This time last year I was preparing for a very untraditional Christmas break.
When I booked my flight to Cuba in July I had – naively, I’ll admit – presumed that as a predominantly Roman Catholic country, Christmas would be something quite special.
How wrong I was.
It seems obvious now. In fact it seemed obvious the moment I’d realised that Christmas really isn’t celebrated in Cuba at all. But it couldn’t have been clearer than when I actually arrived.
Cuba is a communist-run country. For decades its government has rejected capitalism and commercialisation, of which Christmas is the most ostentatious product.
Except in tourist resorts like Varadero or Cayo Coco, Christmas involves no exchanging of gifts, no gala dinners, no Christmas adverts and jingles being forced down your throat or eardrums, no turkey, paper hats or crackers, and definitely no Santa.
Instead, Christmas is passed like any other time of year. It’s business as usual. And in December business is booming.
For the rest of the western world this is holiday time; a chance to travel further afield and explore somewhere new. Thousands of tourists – Christmas humbugs or otherwise – choose to visit Cuba, where political history manifests itself on almost every street corner, through some form of artistic propaganda.
Christmas in Cuba under the Castro Regime
Christmas in Cuba was actually banned by the Castro regime in 1969, as Fidel believed it interfered with the production of sugar cane – Cuba’s biggest export. This ban was finally lifted in 1998, following the visit of Pope John Paul II who encouraged Fidel to soften his stance. Since then Cuban families have been allowed to celebrate Christmas at home but this is still rare to see. 29 years without Christmas is a long time; enough time for an entire generation to grow up not knowing or valuing the tradition. So naturally, when it is reinstated, nobody really cares anymore.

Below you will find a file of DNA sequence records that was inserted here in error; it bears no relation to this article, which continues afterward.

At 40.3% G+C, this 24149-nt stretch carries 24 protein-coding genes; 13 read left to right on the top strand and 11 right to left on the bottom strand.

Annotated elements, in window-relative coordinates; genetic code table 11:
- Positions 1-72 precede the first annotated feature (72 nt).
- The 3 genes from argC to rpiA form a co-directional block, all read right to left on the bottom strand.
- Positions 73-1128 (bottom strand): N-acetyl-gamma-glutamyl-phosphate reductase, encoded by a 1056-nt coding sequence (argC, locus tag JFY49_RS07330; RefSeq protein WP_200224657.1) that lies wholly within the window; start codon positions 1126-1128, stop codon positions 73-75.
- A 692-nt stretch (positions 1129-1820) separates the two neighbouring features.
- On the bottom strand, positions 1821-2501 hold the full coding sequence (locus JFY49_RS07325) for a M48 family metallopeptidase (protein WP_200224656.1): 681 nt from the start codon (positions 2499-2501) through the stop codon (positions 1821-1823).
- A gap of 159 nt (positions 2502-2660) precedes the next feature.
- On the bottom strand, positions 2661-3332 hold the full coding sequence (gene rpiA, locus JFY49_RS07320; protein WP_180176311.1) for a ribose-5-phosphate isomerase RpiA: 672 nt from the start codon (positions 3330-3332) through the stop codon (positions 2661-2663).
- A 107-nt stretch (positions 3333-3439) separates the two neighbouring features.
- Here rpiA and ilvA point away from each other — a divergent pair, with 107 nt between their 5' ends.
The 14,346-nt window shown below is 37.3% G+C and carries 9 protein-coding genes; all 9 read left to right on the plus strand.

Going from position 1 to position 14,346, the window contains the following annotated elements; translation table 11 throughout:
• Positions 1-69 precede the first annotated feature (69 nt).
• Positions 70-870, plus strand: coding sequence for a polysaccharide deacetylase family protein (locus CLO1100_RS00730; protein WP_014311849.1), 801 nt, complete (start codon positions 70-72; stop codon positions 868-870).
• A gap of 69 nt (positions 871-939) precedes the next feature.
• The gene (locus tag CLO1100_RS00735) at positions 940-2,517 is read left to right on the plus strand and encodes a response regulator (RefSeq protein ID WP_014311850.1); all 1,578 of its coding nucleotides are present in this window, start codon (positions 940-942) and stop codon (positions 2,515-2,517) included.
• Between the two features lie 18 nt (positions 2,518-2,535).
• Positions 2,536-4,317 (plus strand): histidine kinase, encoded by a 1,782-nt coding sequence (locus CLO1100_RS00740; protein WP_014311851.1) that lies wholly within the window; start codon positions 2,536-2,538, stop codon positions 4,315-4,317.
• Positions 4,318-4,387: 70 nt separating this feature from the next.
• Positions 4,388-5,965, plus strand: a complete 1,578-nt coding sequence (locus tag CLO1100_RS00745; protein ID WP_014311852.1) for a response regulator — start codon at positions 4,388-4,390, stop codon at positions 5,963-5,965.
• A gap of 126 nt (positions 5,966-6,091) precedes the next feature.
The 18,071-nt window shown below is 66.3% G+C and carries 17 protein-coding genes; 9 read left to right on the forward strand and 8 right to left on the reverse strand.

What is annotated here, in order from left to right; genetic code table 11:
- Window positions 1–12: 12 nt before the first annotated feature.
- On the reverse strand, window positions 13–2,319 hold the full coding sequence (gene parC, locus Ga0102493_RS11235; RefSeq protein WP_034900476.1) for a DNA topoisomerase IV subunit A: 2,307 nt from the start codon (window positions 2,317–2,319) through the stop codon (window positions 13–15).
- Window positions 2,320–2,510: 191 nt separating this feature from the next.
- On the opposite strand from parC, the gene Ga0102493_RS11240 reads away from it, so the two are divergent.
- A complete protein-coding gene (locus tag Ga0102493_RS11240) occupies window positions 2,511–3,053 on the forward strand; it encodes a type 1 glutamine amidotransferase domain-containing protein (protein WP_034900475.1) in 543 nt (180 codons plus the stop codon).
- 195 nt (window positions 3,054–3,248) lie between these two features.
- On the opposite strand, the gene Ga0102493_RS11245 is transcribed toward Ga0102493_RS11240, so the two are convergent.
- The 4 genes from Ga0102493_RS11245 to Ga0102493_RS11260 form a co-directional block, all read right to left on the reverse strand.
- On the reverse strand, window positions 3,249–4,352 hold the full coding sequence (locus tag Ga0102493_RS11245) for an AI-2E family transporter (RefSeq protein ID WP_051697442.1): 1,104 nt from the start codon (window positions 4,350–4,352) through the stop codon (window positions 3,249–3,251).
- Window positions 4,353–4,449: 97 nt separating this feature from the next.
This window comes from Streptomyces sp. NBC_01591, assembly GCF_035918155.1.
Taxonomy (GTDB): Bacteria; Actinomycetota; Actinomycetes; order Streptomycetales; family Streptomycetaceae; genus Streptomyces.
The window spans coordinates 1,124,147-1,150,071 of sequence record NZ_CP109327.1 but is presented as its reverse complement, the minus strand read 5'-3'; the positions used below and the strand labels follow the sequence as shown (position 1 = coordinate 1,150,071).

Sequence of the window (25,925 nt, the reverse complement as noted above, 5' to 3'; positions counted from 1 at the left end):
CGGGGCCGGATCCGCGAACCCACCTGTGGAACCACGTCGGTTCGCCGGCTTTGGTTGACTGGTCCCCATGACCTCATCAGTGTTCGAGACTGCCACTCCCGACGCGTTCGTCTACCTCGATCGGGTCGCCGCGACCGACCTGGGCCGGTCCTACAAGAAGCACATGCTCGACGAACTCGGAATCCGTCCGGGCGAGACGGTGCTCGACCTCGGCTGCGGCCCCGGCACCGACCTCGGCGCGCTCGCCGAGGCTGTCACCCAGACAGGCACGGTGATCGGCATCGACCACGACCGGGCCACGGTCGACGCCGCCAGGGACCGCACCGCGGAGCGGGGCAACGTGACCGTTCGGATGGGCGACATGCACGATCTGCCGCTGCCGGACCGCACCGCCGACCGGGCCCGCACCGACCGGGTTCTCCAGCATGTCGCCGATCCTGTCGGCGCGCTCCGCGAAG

On Christmas Day, Kids go to school and shops, restaurants and markets stay open for regular business. You might catch the occasional glimpse of Christmas as we know it, through the open doors of a grand hotel or in a casa with American ties, but beyond that there are no obvious signs.
I’m not a big Christmas person. I value the quality time I get from it but generally I despise the superficial beast it has become and the stress and pressure it causes people. So it wasn’t like I was going to miss it very much. Sure, I’d miss my family at a time of year I was used to being with them, but Christmas itself? Nah.
So spending Christmas time in a Christmas-less country actually seemed quite appealing.
Christmas Day in Cuba: What to do
For Christmas Day itself we were in Trinidad. We’d arrived that morning by bus from Playa Giron, a coastal town made famous by its involvement in the battle of The Bay of Pigs. We’d spent Christmas Eve snorkeling in Cueva de los Peces (the fish cave) and Punta Perdiz (the lost point). Not exactly what you’d call a traditional Christmas activity but we were more than happy to partake.
Until that point in our trip we had pre-arranged casas particulares through our hosts in each place we stayed (your host will always offer to arrange accommodation on your behalf no matter where you’re going – they want to get their amigos some business). When we arrived there would always be plenty of better-looking casas advertising rooms. So we decided not to pre-book for Christmas day in Trinidad.
This was very naive.
We arrived in Trinidad to find that every casa was full. Everywhere else we’d been bombarded by Cubans at bus stations desperately trying to sell us a room. Not on Christmas Day in Trinidad. Trust me, if you plan on staying in Trinidad for Christmas Day, let your casa host arrange your accommodation for you.
Cuban boy to the rescue!